The Black Petals

The Black Petals

There is a lovely flower store across the street from my studio called Larkspur.  My friend, Beth Barnett, owns it.  Sometimes when it is gray and shitty in Chicago, which is about eight months a year, I go over there and marvel at the color and smell of her daily inventory of flowers and plants . . . it is one of those pleasures that I live for.  She has things other stores don’t–anemones, Vanda orchids, Calathea plants–the stuff nobody else much cares about.  This store is a revelation; it always cheers me up.  I bought a Calathea plant there last week because I wanted to draw its black and purplish leaves.  It is from Brazil and is often a mourning plant, a plant given at times of death, much like the Irish giving lilies.  I thought it perfect for the mournful and autumnal life of Crazy Horse.  Black petals as deep and rich as crude oil, or night in the Badlands.  Calathea does not grow within 2,000 miles of the Black Hills, yet somehow, it is fitting.

I was in New Orleans last week where everything grows and overgrows; flora and fauna incessantly trying to reclaim the place.  I was there for these panels sponsored by Louisiana Artworks, speaking to young (and some not so young) artists about how to enter the world as artists.  I became acquainted with some wonderful emerging talent that really deserves a bigger audience.  I was touched at how, in the middle of the shittiest art-economy I can remember, these kids were full of optimism, energy and desire, how they evince an undefeated kind of spirit in the face of no small amount of adversity.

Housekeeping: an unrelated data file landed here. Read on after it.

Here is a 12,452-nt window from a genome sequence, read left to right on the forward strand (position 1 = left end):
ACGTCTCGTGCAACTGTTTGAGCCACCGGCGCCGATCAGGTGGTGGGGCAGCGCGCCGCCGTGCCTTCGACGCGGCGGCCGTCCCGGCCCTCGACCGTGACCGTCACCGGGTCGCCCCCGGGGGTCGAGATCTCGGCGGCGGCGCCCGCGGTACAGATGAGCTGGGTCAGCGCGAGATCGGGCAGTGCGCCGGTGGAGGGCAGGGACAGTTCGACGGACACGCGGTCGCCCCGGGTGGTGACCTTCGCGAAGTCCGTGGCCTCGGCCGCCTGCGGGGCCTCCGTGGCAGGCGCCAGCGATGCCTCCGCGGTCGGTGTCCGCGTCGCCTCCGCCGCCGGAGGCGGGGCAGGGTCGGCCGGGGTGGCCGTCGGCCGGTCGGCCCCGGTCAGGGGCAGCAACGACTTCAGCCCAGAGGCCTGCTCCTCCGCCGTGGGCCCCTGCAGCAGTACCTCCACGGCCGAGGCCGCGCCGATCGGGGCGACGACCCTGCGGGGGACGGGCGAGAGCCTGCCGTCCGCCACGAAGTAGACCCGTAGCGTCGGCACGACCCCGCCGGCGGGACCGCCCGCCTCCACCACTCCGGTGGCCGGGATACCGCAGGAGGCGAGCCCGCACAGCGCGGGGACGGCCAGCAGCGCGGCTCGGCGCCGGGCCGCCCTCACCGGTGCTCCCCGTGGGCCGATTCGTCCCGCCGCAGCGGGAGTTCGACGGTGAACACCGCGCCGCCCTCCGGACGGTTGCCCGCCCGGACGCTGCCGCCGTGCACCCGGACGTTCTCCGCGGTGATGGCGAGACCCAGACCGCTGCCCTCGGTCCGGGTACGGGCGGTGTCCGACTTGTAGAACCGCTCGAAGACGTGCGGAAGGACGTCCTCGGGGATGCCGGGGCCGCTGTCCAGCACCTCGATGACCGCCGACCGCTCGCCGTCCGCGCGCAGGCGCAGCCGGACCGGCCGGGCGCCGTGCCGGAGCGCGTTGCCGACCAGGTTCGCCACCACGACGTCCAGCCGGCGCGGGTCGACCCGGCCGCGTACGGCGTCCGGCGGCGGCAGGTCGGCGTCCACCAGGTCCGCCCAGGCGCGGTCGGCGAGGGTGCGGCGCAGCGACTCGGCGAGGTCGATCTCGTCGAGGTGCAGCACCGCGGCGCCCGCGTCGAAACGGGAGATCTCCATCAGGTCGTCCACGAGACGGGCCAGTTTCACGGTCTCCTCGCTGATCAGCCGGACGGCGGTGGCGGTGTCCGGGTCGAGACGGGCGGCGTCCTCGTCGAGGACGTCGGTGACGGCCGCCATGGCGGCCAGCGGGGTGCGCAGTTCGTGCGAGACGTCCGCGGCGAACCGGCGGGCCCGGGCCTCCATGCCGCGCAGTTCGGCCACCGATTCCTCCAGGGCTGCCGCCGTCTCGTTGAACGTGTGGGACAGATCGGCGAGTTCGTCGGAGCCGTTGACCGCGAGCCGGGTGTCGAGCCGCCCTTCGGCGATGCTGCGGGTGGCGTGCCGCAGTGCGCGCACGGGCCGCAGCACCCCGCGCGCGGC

I came back to a Chicago in the full thrall of autumn with the trees and bushes changing colors; gorgeous fiery yellows and russet reds, burnt ochres and umbers and oranges.  This city is never more beautiful than in the fall.  Soon it will be time to turn the clock back and it will be dark at 4:30 in the afternoon, which will bum me out.  I don’t get Daylight Savings.  What the fuck are we saving it for?  Autumn is sad in the same way finishing a good book is, you don’t want it to end.  Winter is cruel in Chicago and at times it is easy to believe that cruelty is the true nature of this city’s heart . . . it can be a heartless motherfucker.

Published in: on October 28, 2009 at 9:23 pm  Leave a Comment  
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